Guide to UTM tracking
As a performance marketing agency, one of our responsibilities is to ensure that we can measure the effectiveness of the work that we’re carrying out for our clients. Our clients invest in our expertise, and in the platforms and channels that we suggest will work for their business.
Being able to demonstrate the return from these channels then, is incredibly important.
What is UTM tracking?
Now for most channels, Google Analytics is more than capable – and offers an off-the-shelf solution for robust, simple reporting and measurement. Part of what makes Analytics so successful is its ability to measure where clicks or traffic is coming from, and offer its users handy reports to explore this.
However, there are a few channels or sources that Google Analytics struggles to “categorise” or identify correctly. In these instances, we can use “UTM Tracking” to tell Google where this traffic is coming from.
What are UTM tracking codes?
When we set up UTM tracking, we add “query parameters” to the end of an existing URL on our website. These parameters help to tell Google where this traffic is coming from.
The term “UTM code” simply refers to the string of query parameters which are placed at the end of a URL on your website, as shown in red below.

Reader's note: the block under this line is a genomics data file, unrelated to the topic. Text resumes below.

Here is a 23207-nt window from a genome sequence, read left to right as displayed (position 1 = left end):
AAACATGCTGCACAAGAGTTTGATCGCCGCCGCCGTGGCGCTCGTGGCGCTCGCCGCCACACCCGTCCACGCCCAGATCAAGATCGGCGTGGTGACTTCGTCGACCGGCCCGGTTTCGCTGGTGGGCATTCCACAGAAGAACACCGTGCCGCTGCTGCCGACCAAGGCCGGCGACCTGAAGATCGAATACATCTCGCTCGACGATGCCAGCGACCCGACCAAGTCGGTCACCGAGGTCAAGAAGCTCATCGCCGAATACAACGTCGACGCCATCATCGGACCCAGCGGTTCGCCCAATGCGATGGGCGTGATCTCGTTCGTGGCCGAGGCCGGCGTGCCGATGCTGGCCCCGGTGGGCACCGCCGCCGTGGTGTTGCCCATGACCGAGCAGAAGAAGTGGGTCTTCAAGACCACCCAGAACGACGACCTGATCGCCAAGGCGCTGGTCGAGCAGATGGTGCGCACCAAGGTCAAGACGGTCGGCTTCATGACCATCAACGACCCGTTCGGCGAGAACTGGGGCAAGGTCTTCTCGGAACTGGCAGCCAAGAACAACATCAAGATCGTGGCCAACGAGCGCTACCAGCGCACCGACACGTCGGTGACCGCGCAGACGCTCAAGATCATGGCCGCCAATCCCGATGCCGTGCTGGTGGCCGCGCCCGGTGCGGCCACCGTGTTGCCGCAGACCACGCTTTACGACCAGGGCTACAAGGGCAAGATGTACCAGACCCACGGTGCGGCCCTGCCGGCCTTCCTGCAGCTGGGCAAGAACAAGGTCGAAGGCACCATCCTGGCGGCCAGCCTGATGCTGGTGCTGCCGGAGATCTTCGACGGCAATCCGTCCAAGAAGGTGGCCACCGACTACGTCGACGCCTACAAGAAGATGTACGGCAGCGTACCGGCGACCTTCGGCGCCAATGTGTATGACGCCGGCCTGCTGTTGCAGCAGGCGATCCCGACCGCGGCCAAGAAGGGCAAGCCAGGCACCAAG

There are five tracking parameters that can be used:
Don’t worry if you don’t know what each of these parameters relate to at the moment – all we need to know for now is that these parameters are what Google will use to categorise your traffic. You can see these parameters within the UTM code in red below:
A UTM code then, refers to the string of information highlighted in red here. You may be able to see however, that A UTM code has two parts. Firstly, it has the five tracking parameters we listed above. A simple way to think of these is as the “question” (ie. what is the source of this traffic?). Secondly, it has the variables that populate these “questions” – so the answers.
Looking at the link below, we’ve highlighted the parameters in red, and the variables in blue:
Here, we can see each “answer” in blue that is being given to Google Analytics for the various questions (in red). You will often see these parameters at the end of a URL that you click on – most frequently from email campaigns, but also sometimes social media and other channels too.
How to build UTM links?